Interleaving several C-style comments in the same inline assembly line

I am having problems parsing some C code with inline assembly that has C-style comments preceeding some instruction operands. See the code code below, where f1 builds correctly but f2 fails.

Did some trial and error, finding out that one can not have more than one C-style comment per line.

The backend I am using is RISC-V, but I do not think this is relevant. This seems an issue with the lexer, but I am not familiar enough with that part of the project for being very effective debugging the problem.

Any help is appreciated.

// RUN: %clang -fPIC --target=riscv64-unknown-elf -mabi=lp64f -O3 -o - -S %s | FileCheck %s

unsigned long int f1() {
  unsigned long int dst;
  __asm__ __volatile__("li %[dst], 0x1234 /* this is fine */ \n"
                       "add zero, %[dst], %[dst]\n"
                       : [ dst ] "=r"(dst)
  return dst;

#if 1
unsigned long int f2() {
  unsigned long int dst;
  __asm__ __volatile__("li /* this is fine */ %[dst], /* this is NOT fine */0x1234/\n"
                       "add zero, %[dst], %[dst]\n"
                       : [ dst ] "=r"(dst)
  return dst;

I notice that clang uses a # for the final asm comment so I wondered what would happen if there were multiple /* */ and maybe that’s the issue.

But apparently not:

  __asm__ __volatile__("li /* this is fine */ /* this is fine */ %[dst], 0x1234  \n"
        lui     a0, 1     # this is fine    # this is fine 

Which is odd but not invalid.

Might be to do with the position of the comment more than the number of comments overall.

"li %[dst], /* this is fine */ 0x1234  \n"

Will also error (Compiler Explorer).

Quick guess, you’d want to look at llvm/lib/MC/MCParser/AsmParser.cpp::&AsmParser::Lex().

Thanks for the pointer, it is very helpful to have a place to start looking at.

You are right that the exact pattern of the issue is not just having more than one comment, as it is position-dependent.

For example, a comment between the opcode and the first operand is fine. But if the comment is before the second operand, then that is a no-no. I just did not want to start ellaborating about combinations that work and combinations that do not work so can theorize how does it get wrong.

These inputs I am trying are actually accepted in gcc and are not well supported in clang. I got compiler users who had code working for gcc that now is failing with clang. Trying to fix the issue rather than working around the problem on their side…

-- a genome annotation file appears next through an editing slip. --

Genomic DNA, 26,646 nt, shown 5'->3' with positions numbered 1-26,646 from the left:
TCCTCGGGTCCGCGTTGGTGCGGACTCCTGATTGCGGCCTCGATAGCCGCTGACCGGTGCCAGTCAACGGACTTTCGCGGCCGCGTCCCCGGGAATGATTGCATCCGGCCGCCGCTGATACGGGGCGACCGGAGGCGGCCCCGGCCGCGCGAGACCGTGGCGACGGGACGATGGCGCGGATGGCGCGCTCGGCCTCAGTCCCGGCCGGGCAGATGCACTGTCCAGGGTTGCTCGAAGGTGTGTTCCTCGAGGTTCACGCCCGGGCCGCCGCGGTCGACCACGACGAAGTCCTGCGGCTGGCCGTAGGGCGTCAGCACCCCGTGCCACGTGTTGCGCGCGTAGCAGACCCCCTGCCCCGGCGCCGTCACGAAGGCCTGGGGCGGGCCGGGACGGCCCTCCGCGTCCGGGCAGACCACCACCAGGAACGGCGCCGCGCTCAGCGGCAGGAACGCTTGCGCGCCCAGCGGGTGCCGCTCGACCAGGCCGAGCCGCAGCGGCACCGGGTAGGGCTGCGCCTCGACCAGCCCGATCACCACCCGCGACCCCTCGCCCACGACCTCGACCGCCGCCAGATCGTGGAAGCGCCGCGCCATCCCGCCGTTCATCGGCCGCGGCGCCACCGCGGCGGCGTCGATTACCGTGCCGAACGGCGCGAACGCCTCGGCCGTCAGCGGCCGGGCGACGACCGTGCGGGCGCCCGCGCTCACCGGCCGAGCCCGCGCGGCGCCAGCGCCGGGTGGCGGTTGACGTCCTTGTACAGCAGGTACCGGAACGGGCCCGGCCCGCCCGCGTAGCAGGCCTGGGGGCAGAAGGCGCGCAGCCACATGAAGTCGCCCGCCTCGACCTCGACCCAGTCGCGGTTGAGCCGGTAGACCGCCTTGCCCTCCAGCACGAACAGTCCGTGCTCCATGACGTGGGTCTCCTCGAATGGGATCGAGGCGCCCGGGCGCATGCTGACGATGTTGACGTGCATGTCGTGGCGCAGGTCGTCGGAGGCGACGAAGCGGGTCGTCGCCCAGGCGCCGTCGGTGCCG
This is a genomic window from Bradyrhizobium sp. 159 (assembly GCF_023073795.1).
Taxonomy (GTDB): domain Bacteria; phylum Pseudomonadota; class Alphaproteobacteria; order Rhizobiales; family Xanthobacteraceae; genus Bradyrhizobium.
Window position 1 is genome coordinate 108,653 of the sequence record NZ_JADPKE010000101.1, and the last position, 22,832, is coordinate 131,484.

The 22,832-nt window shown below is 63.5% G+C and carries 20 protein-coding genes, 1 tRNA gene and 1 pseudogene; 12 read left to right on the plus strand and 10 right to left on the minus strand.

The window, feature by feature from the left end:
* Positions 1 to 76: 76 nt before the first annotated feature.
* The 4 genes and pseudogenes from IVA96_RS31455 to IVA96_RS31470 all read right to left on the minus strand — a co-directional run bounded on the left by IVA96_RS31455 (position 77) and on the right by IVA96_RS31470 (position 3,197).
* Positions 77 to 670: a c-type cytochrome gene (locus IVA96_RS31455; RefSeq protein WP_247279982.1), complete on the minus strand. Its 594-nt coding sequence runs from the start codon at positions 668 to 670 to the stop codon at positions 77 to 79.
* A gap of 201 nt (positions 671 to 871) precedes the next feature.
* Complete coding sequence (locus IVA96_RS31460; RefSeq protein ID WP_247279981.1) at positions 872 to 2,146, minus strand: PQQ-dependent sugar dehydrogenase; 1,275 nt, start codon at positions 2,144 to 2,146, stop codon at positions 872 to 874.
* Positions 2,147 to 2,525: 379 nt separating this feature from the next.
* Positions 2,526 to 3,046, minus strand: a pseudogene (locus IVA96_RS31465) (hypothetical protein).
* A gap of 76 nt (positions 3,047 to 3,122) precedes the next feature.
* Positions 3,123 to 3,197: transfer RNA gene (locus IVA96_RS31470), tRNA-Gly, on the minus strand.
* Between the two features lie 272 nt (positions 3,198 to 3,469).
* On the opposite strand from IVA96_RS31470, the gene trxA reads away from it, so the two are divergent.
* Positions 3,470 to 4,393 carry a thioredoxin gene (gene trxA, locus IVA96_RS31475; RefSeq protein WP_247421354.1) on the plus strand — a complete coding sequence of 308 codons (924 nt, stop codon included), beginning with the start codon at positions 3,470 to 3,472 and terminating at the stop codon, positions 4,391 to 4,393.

It seems actually an issue with this function not handling comments:

bool RISCVAsmParser::ParseInstruction

That explains why this issue is position-dependent. If the comment is placed before the first operand it gets gracefully handled by llvm/lib/MC/MCParser/AsmParser.cpp.

If at the end, it is also handled by the MCParser.

If after the first operand and before the end of the line, then the handling is delegated on the target’s implementation of ParseInstruction.

I think I can fix this… do no help me yet! :smiley:

Great! I’d be interested to know if it already works for targets other than RISCV.

I have the impression that it fails for Arm :wink:

On Wed, 14 Jun 2023 at 16:18, David Spickett via LLVM Discussion Forums <> wrote:

June 14

Great! I’d be interested to know if it already works for targets other than RISCV.

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Sorry, just wanted to save your time.
There is a difference between AsmParser::Lex() and AsmLexer::Lex(). The latter is low-level function that should rarely be called in target’s AsmParser, if at all.
The issue will go away if you replace getLexer().Lex() with just Lex() or getParser().Lex().

There are also two typos in your example:
/* this is NOT fine * /0x1234/

/* this is NOT fine */0x1234

This is how I fixed the issue: ⚙ D153008 [RISCV] Allow slash-star comments in instruction operands

Comment on the review

In many cases, getParser().Lex() and getLexer().Lex() are anti-patterns. If you do

if (!f(...))
  return ...;

Consider moving Lex into the body of f:

if (!f(...))
  return ...;

parseToken or parseOptionalToken are useful. There is some complexity if one wants to track precise SMLoc, though.

I have landed some commits to remove a lot of getLexer().Lex() (XXX Use parseOptionalToken. NFC).

Many targets don’t appear to test the error code paths (rg '\[\[#@LINE\+1' test/MC for some examples). I hope that the owners can improve the situation.